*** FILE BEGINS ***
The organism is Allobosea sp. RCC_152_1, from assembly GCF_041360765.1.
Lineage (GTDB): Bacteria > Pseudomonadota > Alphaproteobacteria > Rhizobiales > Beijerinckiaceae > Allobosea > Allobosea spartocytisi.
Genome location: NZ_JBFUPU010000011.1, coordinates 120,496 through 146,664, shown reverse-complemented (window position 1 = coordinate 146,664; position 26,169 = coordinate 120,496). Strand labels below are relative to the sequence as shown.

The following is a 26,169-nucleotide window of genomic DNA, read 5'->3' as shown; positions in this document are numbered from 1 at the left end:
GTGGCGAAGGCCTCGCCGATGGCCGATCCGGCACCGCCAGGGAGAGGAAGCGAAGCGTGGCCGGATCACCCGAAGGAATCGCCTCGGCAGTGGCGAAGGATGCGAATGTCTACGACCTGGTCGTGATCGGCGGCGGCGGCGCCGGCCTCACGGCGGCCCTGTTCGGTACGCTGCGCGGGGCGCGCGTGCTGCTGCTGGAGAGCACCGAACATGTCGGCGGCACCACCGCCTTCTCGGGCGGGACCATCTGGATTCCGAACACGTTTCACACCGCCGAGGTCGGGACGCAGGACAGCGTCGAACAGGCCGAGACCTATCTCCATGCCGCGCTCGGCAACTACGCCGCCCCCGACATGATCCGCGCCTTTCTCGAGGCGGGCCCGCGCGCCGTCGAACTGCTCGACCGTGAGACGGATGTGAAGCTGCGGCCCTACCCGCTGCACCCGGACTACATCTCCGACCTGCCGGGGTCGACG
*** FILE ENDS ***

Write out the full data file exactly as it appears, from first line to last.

The organism is Allobosea sp. RCC_152_1, from assembly GCF_041360765.1.
Lineage (GTDB): Bacteria > Pseudomonadota > Alphaproteobacteria > Rhizobiales > Beijerinckiaceae > Allobosea > Allobosea spartocytisi.
Genome location: NZ_JBFUPU010000011.1, coordinates 120,496 through 146,664, shown reverse-complemented (window position 1 = coordinate 146,664; position 26,169 = coordinate 120,496). Strand labels below are relative to the sequence as shown.

The following is a 26,169-nucleotide window of genomic DNA, read 5'->3' as shown; positions in this document are numbered from 1 at the left end:
GTGGCGAAGGCCTCGCCGATGGCCGATCCGGCACCGCCAGGGAGAGGAAGCGAAGCGTGGCCGGATCACCCGAAGGAATCGCCTCGGCAGTGGCGAAGGATGCGAATGTCTACGACCTGGTCGTGATCGGCGGCGGCGGCGCCGGCCTCACGGCGGCCCTGTTCGGTACGCTGCGCGGGGCGCGCGTGCTGCTGCTGGAGAGCACCGAACATGTCGGCGGCACCACCGCCTTCTCGGGCGGGACCATCTGGATTCCGAACACGTTTCACACCGCCGAGGTCGGGACGCAGGACAGCGTCGAACAGGCCGAGACCTATCTCCATGCCGCGCTCGGCAACTACGCCGCCCCCGACATGATCCGCGCCTTTCTCGAGGCGGGCCCGCGCGCCGTCGAACTGCTCGACCGTGAGACGGATGTGAAGCTGCGGCCCTACCCGCTGCACCCGGACTACATCTCCGACCTGCCGGGGTCGACG